Scientists find secret to better drugs in battle to beat depression
SCIENTISTS have worked out the way in which stress hormones reduce the number of new brain cells – a process linked to depression – and say their work should help researchers develop more effective anti-depressants.
The scientists identified a protein largely responsible for the long-term detrimental effect of stress on cells.
They also successfully used an experimental drug compound to block this effect, pointing to a possible way of developing new anti-depressants, the study published in the Proceedings of the National Academy of Sciences said.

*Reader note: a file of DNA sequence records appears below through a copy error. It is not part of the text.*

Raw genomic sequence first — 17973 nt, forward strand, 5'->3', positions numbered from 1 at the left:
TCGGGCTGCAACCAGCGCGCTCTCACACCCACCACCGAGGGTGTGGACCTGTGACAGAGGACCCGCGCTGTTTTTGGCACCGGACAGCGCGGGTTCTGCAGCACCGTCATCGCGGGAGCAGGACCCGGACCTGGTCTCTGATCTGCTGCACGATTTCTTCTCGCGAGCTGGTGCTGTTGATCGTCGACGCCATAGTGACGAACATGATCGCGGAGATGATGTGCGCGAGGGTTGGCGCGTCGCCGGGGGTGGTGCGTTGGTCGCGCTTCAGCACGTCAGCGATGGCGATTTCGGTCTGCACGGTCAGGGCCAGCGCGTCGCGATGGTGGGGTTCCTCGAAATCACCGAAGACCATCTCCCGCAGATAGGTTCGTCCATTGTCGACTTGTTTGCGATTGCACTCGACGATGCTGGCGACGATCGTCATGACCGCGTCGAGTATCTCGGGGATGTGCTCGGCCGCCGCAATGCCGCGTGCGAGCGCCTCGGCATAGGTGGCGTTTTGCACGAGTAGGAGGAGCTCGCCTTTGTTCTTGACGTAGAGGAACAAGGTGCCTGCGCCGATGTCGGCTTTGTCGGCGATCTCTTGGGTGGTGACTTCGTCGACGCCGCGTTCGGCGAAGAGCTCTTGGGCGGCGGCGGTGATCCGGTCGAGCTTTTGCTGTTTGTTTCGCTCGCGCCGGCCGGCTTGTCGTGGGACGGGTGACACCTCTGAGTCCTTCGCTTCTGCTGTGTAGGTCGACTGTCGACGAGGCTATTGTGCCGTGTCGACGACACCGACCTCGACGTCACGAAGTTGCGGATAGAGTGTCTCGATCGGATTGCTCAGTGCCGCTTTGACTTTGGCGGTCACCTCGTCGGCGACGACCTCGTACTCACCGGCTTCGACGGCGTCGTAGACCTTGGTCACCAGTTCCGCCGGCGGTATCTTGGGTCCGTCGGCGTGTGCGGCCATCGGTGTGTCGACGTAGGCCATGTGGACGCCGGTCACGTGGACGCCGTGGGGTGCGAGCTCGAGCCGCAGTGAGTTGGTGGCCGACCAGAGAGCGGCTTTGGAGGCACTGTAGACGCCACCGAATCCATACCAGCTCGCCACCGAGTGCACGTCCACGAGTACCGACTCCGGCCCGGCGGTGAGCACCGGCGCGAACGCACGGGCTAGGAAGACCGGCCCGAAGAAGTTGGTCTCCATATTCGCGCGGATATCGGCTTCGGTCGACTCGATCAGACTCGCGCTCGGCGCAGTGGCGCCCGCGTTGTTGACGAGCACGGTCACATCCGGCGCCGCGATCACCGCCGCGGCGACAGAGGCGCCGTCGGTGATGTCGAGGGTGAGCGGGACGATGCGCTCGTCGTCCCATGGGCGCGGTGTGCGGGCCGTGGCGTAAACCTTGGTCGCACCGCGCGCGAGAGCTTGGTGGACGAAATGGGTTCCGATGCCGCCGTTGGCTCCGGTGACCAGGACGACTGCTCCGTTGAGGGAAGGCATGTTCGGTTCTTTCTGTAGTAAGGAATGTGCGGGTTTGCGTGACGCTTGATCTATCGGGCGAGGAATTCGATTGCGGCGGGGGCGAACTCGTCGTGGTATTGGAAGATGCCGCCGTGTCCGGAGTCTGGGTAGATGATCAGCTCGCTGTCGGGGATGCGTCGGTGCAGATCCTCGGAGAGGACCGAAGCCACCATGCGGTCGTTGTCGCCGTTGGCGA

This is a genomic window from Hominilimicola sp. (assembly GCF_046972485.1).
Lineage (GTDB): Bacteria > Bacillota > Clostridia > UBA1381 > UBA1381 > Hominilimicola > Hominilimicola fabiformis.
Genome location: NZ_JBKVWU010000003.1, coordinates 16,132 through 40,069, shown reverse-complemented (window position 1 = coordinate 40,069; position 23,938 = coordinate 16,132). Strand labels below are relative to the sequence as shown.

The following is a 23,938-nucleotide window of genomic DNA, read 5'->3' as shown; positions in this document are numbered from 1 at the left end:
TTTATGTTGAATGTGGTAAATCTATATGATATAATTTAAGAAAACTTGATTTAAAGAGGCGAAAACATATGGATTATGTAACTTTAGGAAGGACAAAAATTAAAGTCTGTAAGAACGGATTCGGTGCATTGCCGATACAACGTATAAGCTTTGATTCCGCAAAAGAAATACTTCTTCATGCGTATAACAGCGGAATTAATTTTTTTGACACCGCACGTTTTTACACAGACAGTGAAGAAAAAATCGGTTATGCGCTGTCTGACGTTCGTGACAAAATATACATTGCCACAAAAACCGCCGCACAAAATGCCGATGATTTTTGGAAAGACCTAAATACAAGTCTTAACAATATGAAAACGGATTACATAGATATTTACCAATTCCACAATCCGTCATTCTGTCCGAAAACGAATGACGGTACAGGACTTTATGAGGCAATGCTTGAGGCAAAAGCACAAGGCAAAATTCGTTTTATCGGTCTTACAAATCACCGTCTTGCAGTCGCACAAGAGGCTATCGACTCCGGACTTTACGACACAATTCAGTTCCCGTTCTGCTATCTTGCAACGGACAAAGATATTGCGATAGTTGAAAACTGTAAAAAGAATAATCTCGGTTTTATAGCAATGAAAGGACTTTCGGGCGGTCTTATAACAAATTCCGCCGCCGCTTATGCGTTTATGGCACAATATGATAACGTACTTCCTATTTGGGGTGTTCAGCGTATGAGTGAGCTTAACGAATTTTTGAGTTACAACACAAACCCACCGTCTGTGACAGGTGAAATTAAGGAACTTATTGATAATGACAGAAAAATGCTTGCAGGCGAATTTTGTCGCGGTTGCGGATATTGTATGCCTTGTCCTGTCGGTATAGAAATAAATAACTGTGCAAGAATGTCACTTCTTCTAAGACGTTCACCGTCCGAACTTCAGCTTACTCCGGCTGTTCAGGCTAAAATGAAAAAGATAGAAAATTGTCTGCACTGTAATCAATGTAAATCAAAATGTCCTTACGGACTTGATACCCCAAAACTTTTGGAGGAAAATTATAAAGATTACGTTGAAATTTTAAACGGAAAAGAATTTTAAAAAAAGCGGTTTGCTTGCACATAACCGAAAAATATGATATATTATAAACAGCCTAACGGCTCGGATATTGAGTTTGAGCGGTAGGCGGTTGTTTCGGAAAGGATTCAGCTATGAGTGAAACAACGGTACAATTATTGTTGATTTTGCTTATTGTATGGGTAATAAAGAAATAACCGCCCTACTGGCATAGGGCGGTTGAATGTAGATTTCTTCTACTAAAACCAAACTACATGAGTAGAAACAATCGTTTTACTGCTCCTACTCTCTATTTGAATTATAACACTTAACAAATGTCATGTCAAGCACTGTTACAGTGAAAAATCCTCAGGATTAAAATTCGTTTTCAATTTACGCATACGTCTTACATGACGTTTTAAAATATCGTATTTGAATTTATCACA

A team under Carmine Pariante of King's College London's Institute of Psychiatry, who led the research, studied human hippocampal stem cells – a source of new cells in the human brain. They gave the cells cortisol to measure the effect on neurogenesis and found that a protein called SGK1 was important in mediating the effects. By measuring the effect of cortisol over time, they found that increased levels of SGK1 prolong the damaging impact of stress hormones on neurogenesis.
Next, the researchers used an experimental drug compound known to inhibit SGK1 and found it blocked the negative effects of stress hormones, leading to an increase in new brain cells.
The team confirmed the results by studying levels of SGK1 in animals and then in blood samples from people with depression.